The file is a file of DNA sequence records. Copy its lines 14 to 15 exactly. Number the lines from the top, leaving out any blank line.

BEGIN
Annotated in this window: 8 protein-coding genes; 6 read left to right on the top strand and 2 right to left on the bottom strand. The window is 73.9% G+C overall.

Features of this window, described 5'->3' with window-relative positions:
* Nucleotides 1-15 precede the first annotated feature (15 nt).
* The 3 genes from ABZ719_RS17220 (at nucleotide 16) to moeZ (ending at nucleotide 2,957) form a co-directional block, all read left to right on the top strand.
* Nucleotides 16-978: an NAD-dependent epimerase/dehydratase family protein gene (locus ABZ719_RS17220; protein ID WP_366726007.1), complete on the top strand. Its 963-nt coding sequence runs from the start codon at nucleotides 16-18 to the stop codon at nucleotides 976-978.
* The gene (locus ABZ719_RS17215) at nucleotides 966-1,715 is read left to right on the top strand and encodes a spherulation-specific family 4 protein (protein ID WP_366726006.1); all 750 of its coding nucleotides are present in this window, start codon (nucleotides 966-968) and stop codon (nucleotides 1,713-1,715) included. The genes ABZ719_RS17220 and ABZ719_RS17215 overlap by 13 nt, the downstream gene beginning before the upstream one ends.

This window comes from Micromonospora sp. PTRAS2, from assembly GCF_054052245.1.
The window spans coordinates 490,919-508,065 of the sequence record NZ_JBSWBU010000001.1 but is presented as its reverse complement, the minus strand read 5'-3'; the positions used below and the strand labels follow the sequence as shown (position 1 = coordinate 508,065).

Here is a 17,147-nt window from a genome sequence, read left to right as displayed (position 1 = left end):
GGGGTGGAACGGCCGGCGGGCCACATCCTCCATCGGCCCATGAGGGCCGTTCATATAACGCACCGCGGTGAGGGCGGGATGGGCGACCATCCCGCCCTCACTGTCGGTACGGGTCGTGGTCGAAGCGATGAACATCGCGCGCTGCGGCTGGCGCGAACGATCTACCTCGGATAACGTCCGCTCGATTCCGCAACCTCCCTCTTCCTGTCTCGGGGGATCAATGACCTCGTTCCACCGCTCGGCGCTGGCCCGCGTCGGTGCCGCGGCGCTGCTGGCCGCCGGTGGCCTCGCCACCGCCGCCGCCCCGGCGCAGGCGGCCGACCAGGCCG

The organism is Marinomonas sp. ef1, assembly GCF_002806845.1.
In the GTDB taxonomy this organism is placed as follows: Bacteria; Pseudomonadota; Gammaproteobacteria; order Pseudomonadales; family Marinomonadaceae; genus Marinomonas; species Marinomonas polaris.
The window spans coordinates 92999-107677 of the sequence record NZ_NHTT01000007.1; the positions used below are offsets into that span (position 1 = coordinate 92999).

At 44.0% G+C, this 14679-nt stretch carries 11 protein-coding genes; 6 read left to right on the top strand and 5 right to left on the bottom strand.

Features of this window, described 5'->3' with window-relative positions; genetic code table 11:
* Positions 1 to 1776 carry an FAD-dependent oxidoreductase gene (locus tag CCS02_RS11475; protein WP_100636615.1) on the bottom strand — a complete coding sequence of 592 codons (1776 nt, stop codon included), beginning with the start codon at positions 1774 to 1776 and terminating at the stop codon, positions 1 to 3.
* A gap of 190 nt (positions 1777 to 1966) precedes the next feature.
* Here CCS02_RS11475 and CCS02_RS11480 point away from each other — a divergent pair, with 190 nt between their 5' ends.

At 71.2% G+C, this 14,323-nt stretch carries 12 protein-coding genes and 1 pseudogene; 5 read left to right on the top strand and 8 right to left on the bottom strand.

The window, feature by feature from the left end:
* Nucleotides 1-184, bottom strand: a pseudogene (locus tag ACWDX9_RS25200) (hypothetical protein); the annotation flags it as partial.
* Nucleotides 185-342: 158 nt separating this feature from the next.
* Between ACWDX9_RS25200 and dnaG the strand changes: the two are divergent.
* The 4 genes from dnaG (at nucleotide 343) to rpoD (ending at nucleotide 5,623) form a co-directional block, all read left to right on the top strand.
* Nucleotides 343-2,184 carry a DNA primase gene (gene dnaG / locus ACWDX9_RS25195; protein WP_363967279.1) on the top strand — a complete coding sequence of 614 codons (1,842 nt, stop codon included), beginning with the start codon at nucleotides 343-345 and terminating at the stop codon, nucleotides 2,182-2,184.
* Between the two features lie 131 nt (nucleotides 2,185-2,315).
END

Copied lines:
At 44.0% G+C, this 14679-nt stretch carries 11 protein-coding genes; 6 read left to right on the top strand and 5 right to left on the bottom strand.

Features of this window, described 5'->3' with window-relative positions; genetic code table 11: